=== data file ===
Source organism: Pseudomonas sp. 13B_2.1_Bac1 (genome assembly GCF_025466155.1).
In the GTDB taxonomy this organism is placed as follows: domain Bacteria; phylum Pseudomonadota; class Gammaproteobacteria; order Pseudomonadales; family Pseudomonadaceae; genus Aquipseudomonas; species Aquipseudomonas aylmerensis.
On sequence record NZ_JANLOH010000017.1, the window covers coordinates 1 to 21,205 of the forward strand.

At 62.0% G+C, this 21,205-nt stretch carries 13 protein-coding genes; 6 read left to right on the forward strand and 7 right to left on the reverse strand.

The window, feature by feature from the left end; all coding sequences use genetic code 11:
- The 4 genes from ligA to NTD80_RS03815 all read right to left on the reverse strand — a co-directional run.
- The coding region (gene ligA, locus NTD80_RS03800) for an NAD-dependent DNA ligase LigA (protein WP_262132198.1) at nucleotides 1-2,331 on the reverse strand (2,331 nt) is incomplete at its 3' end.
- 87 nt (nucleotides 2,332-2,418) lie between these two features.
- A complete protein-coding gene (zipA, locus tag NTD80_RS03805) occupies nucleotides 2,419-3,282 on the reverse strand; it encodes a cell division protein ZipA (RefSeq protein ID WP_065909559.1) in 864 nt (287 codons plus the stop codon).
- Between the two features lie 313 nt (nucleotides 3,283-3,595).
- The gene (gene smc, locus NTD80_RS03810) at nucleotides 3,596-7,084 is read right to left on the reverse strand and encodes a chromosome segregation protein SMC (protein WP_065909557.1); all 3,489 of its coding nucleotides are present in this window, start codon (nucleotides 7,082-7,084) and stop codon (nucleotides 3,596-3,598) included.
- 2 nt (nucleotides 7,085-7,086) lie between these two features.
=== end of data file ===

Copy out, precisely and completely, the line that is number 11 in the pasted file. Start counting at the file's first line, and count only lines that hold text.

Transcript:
- The gene (gene smc, locus NTD80_RS03810) at nucleotides 3,596-7,084 is read right to left on the reverse strand and encodes a chromosome segregation protein SMC (protein WP_065909557.1); all 3,489 of its coding nucleotides are present in this window, start codon (nucleotides 7,082-7,084) and stop codon (nucleotides 3,596-3,598) included.